Your attachment style forms early in life and revolves around your relationship with your earliest caregivers. There are four types — one secure and three insecure:
- Avoidant attachment style: Individuals with this style tend to shy away, even pull back, when relationships get too close. Their caregivers often ignored them as infants when they attempted to socialize or get their needs met, leading the child to believe they can’t depend on anyone. They may seem aloof, even cold.
- Anxious/ambivalent attachment style: This attachment style is evidenced by fear that the other person won’t reciprocate the affection and attention. As adults, these individuals may become clingy. They may act like the stereotypical “helicopter” parent with their children.
- Disorganized attachment style: This attachment style emerges when the infant is traumatized by their caregiver but has no choice but to rely on them. As adults, some individuals might go to extreme measures to avoid ending relationships or, conversely, turn as cold as ice with seemingly little provocation. They desperately want to get close to others but lack the requisite trust and ability to do so.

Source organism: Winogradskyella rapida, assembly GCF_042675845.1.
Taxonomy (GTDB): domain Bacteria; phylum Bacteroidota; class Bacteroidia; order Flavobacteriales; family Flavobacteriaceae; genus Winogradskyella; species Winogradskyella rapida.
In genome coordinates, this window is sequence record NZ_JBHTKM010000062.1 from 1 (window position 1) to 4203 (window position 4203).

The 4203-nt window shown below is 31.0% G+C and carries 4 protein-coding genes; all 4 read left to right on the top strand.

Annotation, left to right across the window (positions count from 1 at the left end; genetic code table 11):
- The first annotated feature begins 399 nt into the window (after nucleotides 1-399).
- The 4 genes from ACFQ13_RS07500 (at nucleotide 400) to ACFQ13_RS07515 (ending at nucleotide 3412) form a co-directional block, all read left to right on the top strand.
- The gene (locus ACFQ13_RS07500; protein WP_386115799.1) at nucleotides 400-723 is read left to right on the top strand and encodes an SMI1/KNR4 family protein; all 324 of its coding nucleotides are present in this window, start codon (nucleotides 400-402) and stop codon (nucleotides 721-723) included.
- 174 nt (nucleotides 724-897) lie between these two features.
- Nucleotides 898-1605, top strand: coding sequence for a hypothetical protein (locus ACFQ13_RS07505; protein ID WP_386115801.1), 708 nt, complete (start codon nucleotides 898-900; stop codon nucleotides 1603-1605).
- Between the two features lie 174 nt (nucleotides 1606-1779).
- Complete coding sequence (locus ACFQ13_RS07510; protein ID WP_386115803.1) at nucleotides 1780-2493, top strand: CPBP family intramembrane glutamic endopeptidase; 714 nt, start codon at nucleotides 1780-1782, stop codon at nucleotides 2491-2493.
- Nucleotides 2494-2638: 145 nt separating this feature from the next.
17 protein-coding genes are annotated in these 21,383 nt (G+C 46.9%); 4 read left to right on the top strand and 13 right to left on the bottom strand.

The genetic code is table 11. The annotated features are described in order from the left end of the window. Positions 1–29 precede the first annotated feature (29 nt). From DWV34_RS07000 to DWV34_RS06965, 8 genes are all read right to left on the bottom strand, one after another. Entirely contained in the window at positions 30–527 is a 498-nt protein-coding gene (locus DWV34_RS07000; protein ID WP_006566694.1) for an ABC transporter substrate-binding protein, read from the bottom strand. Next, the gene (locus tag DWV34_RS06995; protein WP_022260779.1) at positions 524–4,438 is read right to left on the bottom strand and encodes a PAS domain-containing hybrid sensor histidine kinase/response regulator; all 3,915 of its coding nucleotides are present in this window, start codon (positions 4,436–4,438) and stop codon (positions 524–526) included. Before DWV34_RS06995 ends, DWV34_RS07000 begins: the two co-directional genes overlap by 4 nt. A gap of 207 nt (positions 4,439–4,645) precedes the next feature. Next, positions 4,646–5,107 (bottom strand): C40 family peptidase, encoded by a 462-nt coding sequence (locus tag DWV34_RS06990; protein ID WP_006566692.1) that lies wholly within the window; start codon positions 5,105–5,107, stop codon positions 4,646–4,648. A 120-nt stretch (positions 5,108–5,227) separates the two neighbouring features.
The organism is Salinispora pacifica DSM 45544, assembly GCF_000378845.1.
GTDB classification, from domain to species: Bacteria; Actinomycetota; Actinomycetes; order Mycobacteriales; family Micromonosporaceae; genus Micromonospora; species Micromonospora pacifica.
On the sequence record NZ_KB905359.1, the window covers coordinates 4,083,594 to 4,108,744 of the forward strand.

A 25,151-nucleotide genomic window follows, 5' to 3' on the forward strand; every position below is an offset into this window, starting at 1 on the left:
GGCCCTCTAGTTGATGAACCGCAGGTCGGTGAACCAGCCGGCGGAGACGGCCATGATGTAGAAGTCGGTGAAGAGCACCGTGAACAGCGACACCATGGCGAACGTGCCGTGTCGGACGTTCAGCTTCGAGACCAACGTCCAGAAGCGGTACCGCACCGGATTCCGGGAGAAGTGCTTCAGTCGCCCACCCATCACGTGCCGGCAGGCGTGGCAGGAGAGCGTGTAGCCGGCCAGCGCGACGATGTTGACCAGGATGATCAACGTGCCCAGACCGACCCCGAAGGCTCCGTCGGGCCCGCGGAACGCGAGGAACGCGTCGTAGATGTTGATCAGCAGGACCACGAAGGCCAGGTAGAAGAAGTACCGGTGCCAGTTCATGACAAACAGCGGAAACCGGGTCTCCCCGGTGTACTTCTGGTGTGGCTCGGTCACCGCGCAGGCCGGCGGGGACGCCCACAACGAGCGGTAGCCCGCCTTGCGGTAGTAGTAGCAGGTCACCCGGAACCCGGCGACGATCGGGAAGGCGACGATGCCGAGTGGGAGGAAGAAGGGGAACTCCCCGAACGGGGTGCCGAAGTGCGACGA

- Secure attachment style: This attachment style represents healthy attitudes toward personal relationships. These people can form trusting bonds but are equally capable of walking away if the situation turns toxic.
If you fall into one of the insecure categories, work with a trusted therapist. They can help you identify the underlying patterns emerging from your attachment style and toward a more secure way of viewing the world.
3. Spend Some Time Alone
You’ve heard people say, “You have to love yourself before you can love others.” While this statement may or may not be true, you should have a secure feel for who you are, what makes you tick and what you enjoy before getting into a romantic relationship.
Sometimes, human beings rely on their partners to meet their needs too much. Remember, you have to bring something to the table, too, or resentment could simmer. Maybe your new partner does seem to want to spend every weekend fishing, which you despise — but have you tried suggesting doing something else?